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Archaeology at Sidney

Archaeology at Cambridge

Archaeology covers a huge range of topics, spanning the evolution of humans through to the development of farming, ancient civilizations and world empires. Besides interpreting and understanding major transitions in past human societies, archaeology theorises the role of material culture in human life and advocates for heritage in modern societies. Students can follow several streams within the Tripos - Archaeology (covering all world cultures), Biological Anthropology (covering modern humans, past hominin species and primate biological diversity), Egyptology and Assyriology (covering ancient language and material records).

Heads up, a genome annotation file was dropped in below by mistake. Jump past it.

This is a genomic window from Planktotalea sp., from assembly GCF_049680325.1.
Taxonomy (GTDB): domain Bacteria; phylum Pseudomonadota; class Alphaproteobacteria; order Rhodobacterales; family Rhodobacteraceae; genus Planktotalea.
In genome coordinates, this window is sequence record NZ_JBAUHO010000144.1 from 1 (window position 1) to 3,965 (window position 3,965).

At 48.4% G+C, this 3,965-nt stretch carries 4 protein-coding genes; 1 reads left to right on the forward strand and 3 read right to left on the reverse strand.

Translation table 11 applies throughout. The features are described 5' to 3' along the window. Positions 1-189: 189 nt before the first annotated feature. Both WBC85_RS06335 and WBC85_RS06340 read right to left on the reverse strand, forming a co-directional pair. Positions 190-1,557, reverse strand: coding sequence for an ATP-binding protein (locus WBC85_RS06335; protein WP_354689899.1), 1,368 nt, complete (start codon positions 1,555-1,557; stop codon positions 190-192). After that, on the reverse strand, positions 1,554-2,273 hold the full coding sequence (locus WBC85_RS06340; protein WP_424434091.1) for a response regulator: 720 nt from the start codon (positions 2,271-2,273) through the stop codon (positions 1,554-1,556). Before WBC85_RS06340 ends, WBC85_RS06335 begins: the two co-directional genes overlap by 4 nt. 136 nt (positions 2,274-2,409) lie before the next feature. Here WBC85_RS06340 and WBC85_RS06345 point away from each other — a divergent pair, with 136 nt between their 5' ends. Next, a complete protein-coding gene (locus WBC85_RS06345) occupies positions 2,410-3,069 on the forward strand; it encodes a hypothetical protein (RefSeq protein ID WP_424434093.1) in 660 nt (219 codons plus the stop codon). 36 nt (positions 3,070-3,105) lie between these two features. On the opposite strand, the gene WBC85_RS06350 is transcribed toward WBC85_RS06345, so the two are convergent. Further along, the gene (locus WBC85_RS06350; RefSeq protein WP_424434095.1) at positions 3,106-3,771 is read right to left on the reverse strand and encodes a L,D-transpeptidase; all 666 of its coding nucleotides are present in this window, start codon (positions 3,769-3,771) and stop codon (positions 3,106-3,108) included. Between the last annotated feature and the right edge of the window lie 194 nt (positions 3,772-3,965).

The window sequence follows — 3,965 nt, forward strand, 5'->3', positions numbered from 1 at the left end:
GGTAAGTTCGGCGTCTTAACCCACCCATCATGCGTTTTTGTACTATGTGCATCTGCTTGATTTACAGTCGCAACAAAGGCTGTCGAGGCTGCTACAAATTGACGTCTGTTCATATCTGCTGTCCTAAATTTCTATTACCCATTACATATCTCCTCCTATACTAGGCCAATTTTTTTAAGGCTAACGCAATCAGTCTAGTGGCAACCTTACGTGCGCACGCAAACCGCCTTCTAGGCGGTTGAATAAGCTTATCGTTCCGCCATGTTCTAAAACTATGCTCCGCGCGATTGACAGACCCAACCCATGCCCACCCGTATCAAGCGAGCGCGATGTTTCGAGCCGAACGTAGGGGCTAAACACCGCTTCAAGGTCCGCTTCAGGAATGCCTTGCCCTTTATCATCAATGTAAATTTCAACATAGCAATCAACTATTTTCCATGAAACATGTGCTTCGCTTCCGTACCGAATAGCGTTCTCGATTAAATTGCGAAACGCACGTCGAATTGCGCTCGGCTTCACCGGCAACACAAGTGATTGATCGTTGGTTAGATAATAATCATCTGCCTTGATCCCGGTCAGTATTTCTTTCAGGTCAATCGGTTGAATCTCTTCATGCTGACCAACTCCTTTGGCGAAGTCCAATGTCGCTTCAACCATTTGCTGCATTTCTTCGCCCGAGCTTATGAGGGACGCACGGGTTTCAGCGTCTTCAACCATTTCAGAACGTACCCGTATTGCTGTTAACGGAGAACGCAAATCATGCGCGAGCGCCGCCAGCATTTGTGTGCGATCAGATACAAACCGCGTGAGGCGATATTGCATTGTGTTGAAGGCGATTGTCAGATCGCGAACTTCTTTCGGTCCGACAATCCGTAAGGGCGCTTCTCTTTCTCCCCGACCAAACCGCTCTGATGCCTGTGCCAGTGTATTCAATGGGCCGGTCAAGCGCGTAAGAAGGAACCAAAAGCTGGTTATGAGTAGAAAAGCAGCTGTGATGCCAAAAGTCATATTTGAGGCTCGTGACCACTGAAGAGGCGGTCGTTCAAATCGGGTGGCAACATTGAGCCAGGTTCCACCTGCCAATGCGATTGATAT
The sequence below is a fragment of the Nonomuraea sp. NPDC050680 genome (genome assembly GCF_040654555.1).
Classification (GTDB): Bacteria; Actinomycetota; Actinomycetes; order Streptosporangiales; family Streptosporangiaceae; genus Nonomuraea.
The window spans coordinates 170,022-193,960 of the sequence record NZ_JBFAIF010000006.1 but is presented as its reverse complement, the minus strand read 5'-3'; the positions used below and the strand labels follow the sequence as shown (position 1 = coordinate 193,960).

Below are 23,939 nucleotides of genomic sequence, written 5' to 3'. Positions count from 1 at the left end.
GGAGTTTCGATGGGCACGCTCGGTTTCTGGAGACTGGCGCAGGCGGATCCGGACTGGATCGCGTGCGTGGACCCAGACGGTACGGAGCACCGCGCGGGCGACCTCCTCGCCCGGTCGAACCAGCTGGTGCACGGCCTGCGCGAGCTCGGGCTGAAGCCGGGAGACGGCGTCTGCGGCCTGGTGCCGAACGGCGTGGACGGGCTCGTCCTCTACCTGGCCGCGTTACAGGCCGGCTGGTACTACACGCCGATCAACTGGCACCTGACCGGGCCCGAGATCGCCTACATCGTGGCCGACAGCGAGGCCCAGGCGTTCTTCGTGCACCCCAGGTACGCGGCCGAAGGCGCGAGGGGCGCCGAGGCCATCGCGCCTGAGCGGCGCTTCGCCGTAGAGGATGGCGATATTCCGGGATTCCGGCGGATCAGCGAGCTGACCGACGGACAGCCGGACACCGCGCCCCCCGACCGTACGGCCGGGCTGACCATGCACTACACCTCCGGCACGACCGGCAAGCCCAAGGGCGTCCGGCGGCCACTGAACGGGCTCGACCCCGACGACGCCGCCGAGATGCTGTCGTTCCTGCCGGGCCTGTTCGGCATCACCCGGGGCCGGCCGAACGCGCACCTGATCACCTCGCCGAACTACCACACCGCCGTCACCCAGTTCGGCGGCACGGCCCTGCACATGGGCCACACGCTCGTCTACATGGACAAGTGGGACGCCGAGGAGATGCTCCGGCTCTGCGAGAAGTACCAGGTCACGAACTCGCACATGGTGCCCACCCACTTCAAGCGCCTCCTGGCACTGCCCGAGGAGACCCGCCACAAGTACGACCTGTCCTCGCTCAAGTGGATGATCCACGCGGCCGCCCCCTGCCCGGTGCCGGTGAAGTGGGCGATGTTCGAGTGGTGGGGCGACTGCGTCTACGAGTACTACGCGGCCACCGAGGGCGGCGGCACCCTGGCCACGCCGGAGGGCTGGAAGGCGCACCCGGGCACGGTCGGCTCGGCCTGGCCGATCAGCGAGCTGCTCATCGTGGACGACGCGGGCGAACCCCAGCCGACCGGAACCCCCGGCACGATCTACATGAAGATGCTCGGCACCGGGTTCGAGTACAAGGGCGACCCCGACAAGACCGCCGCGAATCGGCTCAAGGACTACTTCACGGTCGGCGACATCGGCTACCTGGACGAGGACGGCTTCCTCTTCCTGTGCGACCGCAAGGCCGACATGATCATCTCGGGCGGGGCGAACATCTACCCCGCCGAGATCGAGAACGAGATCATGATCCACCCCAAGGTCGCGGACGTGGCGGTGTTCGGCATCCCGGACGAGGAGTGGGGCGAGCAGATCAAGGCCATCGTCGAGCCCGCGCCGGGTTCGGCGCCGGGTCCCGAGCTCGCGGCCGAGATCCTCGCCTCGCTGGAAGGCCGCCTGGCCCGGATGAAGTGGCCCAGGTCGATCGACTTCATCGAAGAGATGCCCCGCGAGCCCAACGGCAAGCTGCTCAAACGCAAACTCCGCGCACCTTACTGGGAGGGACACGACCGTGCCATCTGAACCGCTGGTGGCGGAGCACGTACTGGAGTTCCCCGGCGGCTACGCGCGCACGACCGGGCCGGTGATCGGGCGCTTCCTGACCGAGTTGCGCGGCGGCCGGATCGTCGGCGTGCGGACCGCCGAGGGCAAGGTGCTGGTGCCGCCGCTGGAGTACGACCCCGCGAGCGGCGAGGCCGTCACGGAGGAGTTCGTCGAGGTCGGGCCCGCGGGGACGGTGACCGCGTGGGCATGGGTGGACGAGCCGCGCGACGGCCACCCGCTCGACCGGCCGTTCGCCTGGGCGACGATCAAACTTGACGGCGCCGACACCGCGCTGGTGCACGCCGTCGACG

Archaeology uses material evidence to explore the nature and development of particular societies and to explain the variations and commonalities of the human past. Assyriology is the study of the languages, cultures, history and archaeology of ancient Mesopotamia (Sumer, Babylonia and Assyria).

  • Egyptology is the study of the history, languages, society, archaeology and religion of ancient Egypt.

  • Biological Anthropology explores human evolution, biology and behaviour, and the interaction between biology and culture in human and primate species. With the Division of Archaeology and the McDonald Institute for Archaeological Research, Cambridge is one of the largest centres of archaeological research in Britain, and the department has been awarded top place in the Complete University Guide for Archaeology in the UK. Archaeology students at Cambridge benefit from direct hands-on access to world-class collections in Cambridge's many museums, libraries and research centres.